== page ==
More Than One Type Of Salmon Can Be Used

Salmon leaping up stream
Salmon leaping up stream - Digital Vision./Getty Images

It isn't a one-size-fits-all situation when it comes to which salmon ends up in your cans: These products don't just rely on one type of fish, and several of your favorite salmon brands can have different types in them. Chum, coho, pink, and red sockeye salmon can end up in your supermarket's cans. While these fish varieties have a similar appearance and taste profile, some differences may affect your purchase.

Coho salmon, for example, tends to have a paler color and a lighter, slightly less meaty flavor. This makes it a great option for dishes where you want your salmon to be present but not insistent, like in delicately flavored salmon cakes or creamy salmon pasta. Pink and chum salmon, meanwhile, are often canned because of their smaller sizes. Chum tends to taste pretty mild, and because it's smaller, you might find that it's better for flaking into recipes. Chum also has a lower fat content, meaning that it doesn't taste as oily -- but this may also impact its overall omega-3 content. Make sure you're always checking the variety you're buying, so you know what kind of taste to expect and how you can best use it.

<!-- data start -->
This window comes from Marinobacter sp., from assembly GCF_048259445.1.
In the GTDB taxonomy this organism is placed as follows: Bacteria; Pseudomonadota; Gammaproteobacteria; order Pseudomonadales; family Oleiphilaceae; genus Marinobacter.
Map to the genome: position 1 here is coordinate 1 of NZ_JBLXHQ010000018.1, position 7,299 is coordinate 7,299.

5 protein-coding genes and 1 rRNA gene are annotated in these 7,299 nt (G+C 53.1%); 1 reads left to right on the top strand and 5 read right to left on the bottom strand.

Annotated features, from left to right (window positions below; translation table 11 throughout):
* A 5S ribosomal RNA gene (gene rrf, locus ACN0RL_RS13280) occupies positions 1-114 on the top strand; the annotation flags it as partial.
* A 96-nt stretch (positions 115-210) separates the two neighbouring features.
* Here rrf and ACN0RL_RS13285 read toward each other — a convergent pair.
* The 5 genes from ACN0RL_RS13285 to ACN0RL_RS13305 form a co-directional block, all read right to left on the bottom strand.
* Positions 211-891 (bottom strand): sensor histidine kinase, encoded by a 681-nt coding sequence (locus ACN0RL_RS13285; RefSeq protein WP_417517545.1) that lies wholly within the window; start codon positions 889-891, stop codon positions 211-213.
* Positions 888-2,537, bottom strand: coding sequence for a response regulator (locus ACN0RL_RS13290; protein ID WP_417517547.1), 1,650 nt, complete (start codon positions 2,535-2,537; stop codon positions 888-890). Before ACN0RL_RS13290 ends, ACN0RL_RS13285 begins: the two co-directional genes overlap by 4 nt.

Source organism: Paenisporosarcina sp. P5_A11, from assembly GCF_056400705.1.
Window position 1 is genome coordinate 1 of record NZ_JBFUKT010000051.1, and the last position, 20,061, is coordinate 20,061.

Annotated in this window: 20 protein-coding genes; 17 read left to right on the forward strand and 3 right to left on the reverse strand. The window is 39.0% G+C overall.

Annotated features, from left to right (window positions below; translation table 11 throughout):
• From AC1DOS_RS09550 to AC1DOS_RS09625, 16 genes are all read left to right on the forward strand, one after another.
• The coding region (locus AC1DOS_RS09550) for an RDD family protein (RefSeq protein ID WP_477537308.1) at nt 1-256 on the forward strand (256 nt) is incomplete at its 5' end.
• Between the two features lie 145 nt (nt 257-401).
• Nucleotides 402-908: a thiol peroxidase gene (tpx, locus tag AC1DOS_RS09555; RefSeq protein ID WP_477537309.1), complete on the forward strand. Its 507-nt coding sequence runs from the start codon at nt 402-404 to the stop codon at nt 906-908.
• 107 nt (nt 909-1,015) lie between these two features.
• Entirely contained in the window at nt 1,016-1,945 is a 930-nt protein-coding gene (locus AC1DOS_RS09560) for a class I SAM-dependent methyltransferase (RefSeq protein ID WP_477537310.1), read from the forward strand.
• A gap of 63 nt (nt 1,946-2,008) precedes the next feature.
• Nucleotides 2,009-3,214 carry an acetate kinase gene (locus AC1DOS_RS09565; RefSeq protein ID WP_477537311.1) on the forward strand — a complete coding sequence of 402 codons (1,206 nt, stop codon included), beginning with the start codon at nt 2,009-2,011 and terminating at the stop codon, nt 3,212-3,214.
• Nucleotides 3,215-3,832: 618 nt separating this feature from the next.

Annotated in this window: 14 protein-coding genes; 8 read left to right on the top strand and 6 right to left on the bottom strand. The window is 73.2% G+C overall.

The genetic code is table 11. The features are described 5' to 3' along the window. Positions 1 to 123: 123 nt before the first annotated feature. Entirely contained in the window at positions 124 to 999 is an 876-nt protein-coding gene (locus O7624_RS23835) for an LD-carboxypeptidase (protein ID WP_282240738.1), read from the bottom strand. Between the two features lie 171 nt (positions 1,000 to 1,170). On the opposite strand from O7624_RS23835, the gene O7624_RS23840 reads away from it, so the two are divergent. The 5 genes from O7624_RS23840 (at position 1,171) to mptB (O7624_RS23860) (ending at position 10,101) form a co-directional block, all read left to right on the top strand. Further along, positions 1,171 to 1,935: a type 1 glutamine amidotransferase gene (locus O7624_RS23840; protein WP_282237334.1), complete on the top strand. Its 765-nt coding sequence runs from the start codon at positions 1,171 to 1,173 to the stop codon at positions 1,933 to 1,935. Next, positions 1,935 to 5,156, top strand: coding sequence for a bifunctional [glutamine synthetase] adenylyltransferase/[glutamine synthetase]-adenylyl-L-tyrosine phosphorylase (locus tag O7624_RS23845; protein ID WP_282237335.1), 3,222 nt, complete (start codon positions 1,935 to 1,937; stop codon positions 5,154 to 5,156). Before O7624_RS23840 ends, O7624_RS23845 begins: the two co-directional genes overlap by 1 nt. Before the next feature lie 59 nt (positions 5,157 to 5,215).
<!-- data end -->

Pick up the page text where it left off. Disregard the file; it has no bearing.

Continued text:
Canned Salmon Can Be High In Sodium

Glass container spilling salt
Glass container spilling salt - Fcafotodigital/Getty Images

Like with canned tuna, a question mark often hangs over whether you should drain canned salmon before eating it. If it has been packed in brine, or even if it's just a little bit wet, the answer is yes, due to its potential sodium content. Just one single-serving can of salmon can have more than 400 milligrams of sodium in it, a large proportion of the 2,300-milligram daily limit designated by the FDA. The more liquid that's left on your salmon serving, the more likely you are to be consuming excess salt you don't need.

Consuming too much sodium over time can lead to some profound health effects, including higher risks of osteoporosis, heart disease, and kidney disease, according to a research review published in the Journal of Human Hypertension. That's why it's always a good idea to not just drain but rinse your canned salmon. Don't worry too much about losing nutrients or flavor: Even when rinsed, the salmon flesh will remain wholesome and delicious. It can also be prudent to drain oil-packed canned salmon, to reduce its overall fat content and to stop your meal from being too greasy.

Canned Red And Pink Salmon Have Certain Differences